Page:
Inside Outside wins in Milan
Petra Blaisse’s landscape- and interior design office Inside Outside in Amsterdam has won the competition for a new city park in the centre of Milan. The design ‘Biblioteca degli Alberi’, Library of Trees, was praised for its ‘powerful yet flexible concept’.
Landscape architects from all over the world were invited by the city of Milan to develop a proposal for Giardini di Porto Nuova; an area between Stazione di Porto Garibaldi and Stazione Centrale – near the city centre – that is characterised by a high junction of public and private functions. The location contains some housing projects but is mainly wasteland since the Second World War. The future park will be the beating heart between municipality offices, fashion and cultural related buildings, vital train connections and the northern residential areas. The park of 10 ha. will be developed by the community of Milan in cooperation with developers, they reserved 20 million Euro for the laying-out which will start in 2005.
Inside Outside/ Petra Blaisse was chosen as winner out ten finalists, among others Kathryn Gustafson (England); Martha Schwarz (USA); Peter Walker (USA); WEST 8/Adriaan Geuze (The Netherlands) and Giancarlo De Carlo (Italy).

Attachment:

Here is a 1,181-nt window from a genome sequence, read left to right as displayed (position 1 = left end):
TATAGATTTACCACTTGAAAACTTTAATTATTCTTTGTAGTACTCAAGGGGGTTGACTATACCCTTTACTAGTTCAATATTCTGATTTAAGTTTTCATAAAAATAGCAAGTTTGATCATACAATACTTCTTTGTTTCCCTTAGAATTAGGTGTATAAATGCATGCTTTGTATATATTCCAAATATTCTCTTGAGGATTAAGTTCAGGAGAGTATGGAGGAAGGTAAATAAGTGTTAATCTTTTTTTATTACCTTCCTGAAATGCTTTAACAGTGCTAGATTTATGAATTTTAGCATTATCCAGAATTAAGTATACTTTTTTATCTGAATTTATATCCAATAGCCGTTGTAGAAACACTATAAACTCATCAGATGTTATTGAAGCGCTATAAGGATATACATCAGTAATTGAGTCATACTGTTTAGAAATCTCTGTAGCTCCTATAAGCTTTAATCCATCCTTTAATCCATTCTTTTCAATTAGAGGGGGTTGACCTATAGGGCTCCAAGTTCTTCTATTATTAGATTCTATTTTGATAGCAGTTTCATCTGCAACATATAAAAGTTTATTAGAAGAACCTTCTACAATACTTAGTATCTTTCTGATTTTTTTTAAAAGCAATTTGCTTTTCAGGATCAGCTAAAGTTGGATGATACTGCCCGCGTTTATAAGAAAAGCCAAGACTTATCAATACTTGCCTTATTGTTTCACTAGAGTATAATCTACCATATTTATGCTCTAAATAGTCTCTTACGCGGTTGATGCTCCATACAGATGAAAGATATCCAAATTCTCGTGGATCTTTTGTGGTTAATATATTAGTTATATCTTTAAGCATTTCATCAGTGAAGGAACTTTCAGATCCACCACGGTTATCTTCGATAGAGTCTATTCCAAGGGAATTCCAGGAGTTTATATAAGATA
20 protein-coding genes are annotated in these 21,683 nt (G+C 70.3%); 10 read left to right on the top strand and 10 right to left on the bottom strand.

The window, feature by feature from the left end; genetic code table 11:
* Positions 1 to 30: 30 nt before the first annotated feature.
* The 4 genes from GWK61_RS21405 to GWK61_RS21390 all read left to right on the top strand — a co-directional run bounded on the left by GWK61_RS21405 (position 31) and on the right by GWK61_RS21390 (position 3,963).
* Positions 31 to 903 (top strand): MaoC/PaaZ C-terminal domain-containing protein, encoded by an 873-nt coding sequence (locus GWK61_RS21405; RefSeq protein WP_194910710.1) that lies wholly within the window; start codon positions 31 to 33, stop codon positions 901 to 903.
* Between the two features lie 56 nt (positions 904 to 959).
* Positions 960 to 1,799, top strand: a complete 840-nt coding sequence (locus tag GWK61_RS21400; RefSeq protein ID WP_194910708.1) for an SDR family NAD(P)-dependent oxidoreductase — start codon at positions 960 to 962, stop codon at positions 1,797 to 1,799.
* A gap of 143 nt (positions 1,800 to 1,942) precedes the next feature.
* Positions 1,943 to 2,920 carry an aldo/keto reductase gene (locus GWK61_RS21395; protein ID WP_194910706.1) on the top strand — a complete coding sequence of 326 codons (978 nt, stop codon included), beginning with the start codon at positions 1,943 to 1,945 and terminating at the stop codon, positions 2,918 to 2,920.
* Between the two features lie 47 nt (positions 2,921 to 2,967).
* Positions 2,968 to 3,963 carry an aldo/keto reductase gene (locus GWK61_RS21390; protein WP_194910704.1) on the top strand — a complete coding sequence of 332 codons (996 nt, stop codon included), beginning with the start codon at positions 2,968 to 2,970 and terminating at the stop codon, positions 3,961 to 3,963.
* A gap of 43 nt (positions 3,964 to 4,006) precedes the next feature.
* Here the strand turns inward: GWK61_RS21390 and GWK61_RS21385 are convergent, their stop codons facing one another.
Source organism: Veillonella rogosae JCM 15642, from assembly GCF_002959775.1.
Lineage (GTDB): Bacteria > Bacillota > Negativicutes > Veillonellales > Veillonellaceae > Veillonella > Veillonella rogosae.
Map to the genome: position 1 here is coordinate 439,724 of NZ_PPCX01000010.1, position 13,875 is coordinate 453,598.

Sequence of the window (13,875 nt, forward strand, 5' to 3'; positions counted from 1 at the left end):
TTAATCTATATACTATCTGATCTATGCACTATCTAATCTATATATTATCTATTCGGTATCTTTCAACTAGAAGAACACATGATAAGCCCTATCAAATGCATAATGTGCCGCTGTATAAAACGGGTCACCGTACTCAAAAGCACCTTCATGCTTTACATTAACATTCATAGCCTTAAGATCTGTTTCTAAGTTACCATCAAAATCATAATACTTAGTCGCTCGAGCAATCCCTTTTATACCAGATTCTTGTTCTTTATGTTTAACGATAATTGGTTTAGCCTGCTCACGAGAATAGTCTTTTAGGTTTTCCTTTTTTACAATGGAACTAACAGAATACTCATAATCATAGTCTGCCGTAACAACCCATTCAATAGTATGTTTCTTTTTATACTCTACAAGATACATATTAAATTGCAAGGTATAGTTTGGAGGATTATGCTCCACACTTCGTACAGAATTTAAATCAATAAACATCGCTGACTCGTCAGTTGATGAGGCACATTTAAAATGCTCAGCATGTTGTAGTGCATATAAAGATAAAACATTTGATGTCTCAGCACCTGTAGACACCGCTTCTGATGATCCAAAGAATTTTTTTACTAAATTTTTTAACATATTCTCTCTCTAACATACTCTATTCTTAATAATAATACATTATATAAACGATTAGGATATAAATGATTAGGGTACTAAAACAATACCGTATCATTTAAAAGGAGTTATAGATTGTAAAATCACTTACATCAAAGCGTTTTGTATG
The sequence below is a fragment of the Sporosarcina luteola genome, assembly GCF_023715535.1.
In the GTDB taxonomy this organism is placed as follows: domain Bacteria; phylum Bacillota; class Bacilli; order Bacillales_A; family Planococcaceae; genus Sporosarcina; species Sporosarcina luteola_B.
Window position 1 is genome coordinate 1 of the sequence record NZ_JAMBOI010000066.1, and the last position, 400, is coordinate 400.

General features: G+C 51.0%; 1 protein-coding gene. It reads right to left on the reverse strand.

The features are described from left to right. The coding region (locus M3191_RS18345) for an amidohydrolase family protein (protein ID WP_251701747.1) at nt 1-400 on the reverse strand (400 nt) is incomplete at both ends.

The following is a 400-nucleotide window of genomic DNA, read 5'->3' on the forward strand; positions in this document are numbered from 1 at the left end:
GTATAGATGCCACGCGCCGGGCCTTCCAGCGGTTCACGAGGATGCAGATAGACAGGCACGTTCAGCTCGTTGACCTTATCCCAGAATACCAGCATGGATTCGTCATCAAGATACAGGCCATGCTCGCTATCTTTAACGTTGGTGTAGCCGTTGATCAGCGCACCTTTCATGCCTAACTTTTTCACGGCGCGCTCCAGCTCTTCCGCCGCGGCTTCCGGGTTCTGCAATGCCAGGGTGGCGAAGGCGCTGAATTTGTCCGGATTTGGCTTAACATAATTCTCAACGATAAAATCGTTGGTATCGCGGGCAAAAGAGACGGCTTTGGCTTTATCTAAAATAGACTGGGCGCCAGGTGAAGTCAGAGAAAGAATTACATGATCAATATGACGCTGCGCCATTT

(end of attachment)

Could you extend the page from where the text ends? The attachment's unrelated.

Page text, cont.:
The winning design was not only praised for its 'powerful yet flexible concept', but also for its 'critical intelligence' and 'richness' due to 'the inventive layering of functions and physical conditions'. One of the main principles of the design is a network of paths that efficiently connects the surrounding city sections and overcomes all level differences along the parks edges. This irregular web of circulation at the same time creates a mosaic of asymmetrical plots that are transformed into botanical gardens. Circular groupings of trees, each of a different species, tower over the area and, together, form the Library of Trees.
The paths' different surfaces trigger a large variety of activities. At the same time they are important carriers of information: engraved with words, they communicate knowledge on the parks plants and trees, and inform the visitors on the areas' itinerary.
Scattered over the park lie small pavilions with different public and cultural functions, and along the edges large cultural buildings are bridges to the city.
The Bilbioteca degli Alberi , with its botanical gardens, trees and orchards, squares, waters and paths; and its capacity to be festival area, community centre and fashion ground – promise to become a varied park that connects with the surrounding living-, work-, travel- and shopping areas.